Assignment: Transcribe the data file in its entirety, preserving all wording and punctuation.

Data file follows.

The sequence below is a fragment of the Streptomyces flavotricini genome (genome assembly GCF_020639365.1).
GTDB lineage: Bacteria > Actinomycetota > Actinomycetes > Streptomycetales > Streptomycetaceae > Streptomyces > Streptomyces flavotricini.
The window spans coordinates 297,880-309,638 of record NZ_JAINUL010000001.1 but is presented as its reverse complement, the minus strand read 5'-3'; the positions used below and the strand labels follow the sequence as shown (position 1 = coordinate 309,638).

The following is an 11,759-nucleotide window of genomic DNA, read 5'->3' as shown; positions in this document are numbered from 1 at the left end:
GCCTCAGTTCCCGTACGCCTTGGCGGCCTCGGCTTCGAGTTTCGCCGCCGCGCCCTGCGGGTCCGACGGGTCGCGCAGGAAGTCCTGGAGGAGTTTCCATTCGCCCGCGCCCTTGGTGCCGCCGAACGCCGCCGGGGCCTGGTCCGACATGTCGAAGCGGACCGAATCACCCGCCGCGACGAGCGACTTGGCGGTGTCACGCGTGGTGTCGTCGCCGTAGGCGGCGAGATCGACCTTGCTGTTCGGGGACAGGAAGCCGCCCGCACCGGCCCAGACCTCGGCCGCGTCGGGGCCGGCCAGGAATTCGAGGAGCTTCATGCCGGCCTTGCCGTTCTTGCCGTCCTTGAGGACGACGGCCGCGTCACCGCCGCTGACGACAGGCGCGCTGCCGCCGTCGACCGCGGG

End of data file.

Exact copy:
The sequence below is a fragment of the Streptomyces flavotricini genome (genome assembly GCF_020639365.1).
GTDB lineage: Bacteria > Actinomycetota > Actinomycetes > Streptomycetales > Streptomycetaceae > Streptomyces > Streptomyces flavotricini.
The window spans coordinates 297,880-309,638 of record NZ_JAINUL010000001.1 but is presented as its reverse complement, the minus strand read 5'-3'; the positions used below and the strand labels follow the sequence as shown (position 1 = coordinate 309,638).

The following is an 11,759-nucleotide window of genomic DNA, read 5'->3' as shown; positions in this document are numbered from 1 at the left end:
GCCTCAGTTCCCGTACGCCTTGGCGGCCTCGGCTTCGAGTTTCGCCGCCGCGCCCTGCGGGTCCGACGGGTCGCGCAGGAAGTCCTGGAGGAGTTTCCATTCGCCCGCGCCCTTGGTGCCGCCGAACGCCGCCGGGGCCTGGTCCGACATGTCGAAGCGGACCGAATCACCCGCCGCGACGAGCGACTTGGCGGTGTCACGCGTGGTGTCGTCGCCGTAGGCGGCGAGATCGACCTTGCTGTTCGGGGACAGGAAGCCGCCCGCACCGGCCCAGACCTCGGCCGCGTCGGGGCCGGCCAGGAATTCGAGGAGCTTCATGCCGGCCTTGCCGTTCTTGCCGTCCTTGAGGACGACGGCCGCGTCACCGCCGCTGACGACAGGCGCGCTGCCGCCGTCGACCGCGGG